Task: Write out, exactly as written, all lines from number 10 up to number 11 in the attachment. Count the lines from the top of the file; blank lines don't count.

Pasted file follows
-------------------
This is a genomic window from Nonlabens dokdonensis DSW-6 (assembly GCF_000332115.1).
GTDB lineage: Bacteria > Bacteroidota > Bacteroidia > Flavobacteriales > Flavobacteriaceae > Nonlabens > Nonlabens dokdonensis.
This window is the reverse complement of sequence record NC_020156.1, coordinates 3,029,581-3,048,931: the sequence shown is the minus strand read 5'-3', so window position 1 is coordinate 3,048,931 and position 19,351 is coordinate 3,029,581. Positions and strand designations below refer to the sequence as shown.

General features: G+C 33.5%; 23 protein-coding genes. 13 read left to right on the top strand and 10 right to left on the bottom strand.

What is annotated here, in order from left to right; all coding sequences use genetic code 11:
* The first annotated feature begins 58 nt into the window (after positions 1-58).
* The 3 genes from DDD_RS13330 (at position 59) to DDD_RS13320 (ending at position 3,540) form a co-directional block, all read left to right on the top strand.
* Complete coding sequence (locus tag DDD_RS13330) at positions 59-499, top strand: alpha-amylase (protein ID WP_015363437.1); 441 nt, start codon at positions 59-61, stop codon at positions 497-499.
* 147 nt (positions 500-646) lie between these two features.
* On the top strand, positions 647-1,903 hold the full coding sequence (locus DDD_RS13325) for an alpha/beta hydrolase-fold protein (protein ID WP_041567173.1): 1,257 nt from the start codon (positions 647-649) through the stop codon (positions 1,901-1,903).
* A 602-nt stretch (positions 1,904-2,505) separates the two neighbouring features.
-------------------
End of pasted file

* On the top strand, positions 647-1,903 hold the full coding sequence (locus DDD_RS13325) for an alpha/beta hydrolase-fold protein (protein ID WP_041567173.1): 1,257 nt from the start codon (positions 647-649) through the stop codon (positions 1,901-1,903).
* A 602-nt stretch (positions 1,904-2,505) separates the two neighbouring features.